12.14.2012

A true Christmas story.

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Our home looked like the set from Elf
I wish you guys could have seen it. It's been almost twenty years, but I remember every fantastic detail  - the construction paper Santas with cotton ball beards, the tracings of our hands to look like reindeer antlers, glittering cardboard gingerbread men, garlands of brilliantly colored paper chains, and accordion cut-outs of little men holding hands. Every year, my mother orchestrated a great whirlwind of Christmas decorating, completely constructed by myself and three younger siblings, aged 2-12. We would belly-up to the dining room table, and become lost in a world of rudimentary crafts, fashioned from household refuse. Toilet paper rolls became the bodies of elves with pipe cleaner appendages. A trio of paper plates was transformed into a snowman. Baby food jars were rolled in glitter and filled with peppermints. Newspapers, coffee filters, popsicle sticks, coke cans - nothing was safe from our safety scissors and Elmer's Glue. Then we'd cover the walls with our crafts. Every square foot. The paper snowflakes, suspended by fishing line, hung so thick from the ceiling that my Dad had to duck through the hall, parting a pathway with his arms, like walking through a jungle thicket. You know the scene in Elf, when Buddy decked the halls of the department store? It resembled a less refined version of that, forged from the clumsy fingers of excited children. We even hung up the undecipherable scribblings of Peep, our baby brother, not even in kindergarten. It was the best thing we'd ever seen, and it happened every year.

I can only imagine what the neighbors must have thought. We were the poor people at the end of the cul-de-sac, and they'd often seen the white coats rush in to whisk Mom away for her semi-regular mental breakdown. On Christmas, they'd stand wide eyed at the doorstep, clutching a fruitcake, and craning their necks at the the spectacle within. Just the abundance of decorations was overwhelming enough, but compared to their blow mold Santas and gilded wreaths, our winter wonderland of recycled paper crafts seemed utterly bizarre. The best part about being kids (and mentally ill, perhaps, too) was that we were oblivious and proud of our motley creations, and we'd joyfully greet our visitors with our eyes sparkling. Unlike their tasteful, store-bought decorations, ours had real magic, brought to life by the imaginations of silly-hearted children.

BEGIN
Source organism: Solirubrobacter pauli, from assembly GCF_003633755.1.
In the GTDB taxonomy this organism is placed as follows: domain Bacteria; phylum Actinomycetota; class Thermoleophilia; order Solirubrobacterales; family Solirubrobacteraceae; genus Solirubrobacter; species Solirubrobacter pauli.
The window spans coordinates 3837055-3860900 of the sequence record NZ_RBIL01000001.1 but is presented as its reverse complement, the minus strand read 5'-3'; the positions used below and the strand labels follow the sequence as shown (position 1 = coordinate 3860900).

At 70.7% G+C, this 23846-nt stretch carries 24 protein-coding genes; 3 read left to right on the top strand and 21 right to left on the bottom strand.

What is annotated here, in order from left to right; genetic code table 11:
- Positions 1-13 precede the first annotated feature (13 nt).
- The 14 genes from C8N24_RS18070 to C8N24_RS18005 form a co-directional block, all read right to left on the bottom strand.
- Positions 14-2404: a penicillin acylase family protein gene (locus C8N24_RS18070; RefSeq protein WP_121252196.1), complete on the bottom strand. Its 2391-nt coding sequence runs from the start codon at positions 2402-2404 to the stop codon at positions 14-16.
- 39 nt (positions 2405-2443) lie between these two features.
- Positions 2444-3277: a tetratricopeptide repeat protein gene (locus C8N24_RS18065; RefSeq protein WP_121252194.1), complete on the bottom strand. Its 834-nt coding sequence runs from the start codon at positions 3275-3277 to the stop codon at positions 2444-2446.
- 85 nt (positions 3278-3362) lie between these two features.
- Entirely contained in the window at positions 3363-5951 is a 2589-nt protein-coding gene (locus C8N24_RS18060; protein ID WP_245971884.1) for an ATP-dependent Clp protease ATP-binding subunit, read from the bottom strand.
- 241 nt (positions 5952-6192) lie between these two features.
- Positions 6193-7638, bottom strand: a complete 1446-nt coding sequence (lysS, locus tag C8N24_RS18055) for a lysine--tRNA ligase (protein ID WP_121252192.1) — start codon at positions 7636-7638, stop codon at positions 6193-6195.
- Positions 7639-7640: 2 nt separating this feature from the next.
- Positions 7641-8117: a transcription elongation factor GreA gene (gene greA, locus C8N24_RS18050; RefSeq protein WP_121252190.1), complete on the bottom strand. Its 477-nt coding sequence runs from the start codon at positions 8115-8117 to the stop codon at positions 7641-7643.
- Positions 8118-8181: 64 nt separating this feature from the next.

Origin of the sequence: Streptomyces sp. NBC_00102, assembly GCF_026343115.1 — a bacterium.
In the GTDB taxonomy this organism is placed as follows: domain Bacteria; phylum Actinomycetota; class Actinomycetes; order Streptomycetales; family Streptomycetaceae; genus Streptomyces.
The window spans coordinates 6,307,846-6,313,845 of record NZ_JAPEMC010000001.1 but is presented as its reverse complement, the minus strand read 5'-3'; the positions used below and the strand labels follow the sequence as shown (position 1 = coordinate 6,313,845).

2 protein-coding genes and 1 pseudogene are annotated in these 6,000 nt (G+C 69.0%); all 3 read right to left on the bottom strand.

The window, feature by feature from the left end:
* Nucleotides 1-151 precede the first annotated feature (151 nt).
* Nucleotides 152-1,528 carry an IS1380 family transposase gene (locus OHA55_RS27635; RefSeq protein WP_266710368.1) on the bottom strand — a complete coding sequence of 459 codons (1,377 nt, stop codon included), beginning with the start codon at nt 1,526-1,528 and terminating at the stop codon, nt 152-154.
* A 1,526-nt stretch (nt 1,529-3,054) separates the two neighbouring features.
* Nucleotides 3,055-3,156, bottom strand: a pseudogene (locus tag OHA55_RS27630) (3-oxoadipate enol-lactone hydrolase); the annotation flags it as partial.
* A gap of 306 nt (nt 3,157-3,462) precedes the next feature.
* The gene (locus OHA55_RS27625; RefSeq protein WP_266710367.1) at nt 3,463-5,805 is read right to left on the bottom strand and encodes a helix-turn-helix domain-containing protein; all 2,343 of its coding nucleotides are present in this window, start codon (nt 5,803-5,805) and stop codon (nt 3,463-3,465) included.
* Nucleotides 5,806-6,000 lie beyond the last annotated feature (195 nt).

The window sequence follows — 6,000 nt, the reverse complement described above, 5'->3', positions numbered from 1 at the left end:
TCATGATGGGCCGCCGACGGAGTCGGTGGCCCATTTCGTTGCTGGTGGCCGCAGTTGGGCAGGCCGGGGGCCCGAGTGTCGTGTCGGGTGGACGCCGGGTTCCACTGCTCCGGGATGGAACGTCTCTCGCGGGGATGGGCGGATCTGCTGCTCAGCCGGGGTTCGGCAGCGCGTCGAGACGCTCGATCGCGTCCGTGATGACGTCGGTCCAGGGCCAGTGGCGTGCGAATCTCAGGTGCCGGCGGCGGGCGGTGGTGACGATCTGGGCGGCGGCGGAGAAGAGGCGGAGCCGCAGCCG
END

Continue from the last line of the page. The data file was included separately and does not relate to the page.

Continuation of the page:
As the years went by, our home life slowly began to crumble. It's a long story, wrought by a gambling addiction, mental illness, and a string of hard knocks. We went from living in a cul-de-sac in a friendly subdivision, to a cramped dorm at St.Vincent dePaul's Center for Women and Families. We were assigned an apartment on the shelter's campus, a modest two bedroom concrete box, with thin walls and few windows. Our neighbors were ex-prostitutes, recovering addicts, and battered women. They were unlike any people we've ever seen before, and most of their children had never made a paper snowflake, let alone had a Christmas tree.

When Christmas came, our new surroundings did not phase my mother, or at least she didn't let it show. We never needed money to get into the Christmas spirit, we just needed toilet paper rolls and popsicle sticks. Mom scraped together enough food stamps to bake iced oatmeal cookies, and as they were cooling on the counter, we welcomed every kid in the building into our kitchen and handed them a crayon. When we were finished, our neighbors came to our doorstep just like before, only it was their eyes that were sparkling. Mamie, the large and in charge woman down the hall, sang, "Lordy, Lordy!" and kissed us all. The mothers wept, laughed, and smiled through mouthfuls of crumbs, and their children leapt from foot to foot, excited to point out their paper snowflakes.


16 comments:

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    1. Thank you, dear. Glad you liked it.

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  2. This is wonderful. Thanks for the inspiration.

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  3. i never, ever comment yet regularly read- i had to echo the previous poster. absolutely beautiful. xx

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    1. Hello! And thank you for the nice comment.

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  4. You are the coolest blogger I've ever read, keep up the great writing. I never miss your posts, you make me miss the south, lol. From an alabama admirer transplanted to cold nyc, love ya, crystal

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    1. Aww, really? That's very nice of you to say. Roll Tide!

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  5. I missed this before, just read it now from your best of 2012. Maybe it's my weakened state, but that made me cry.

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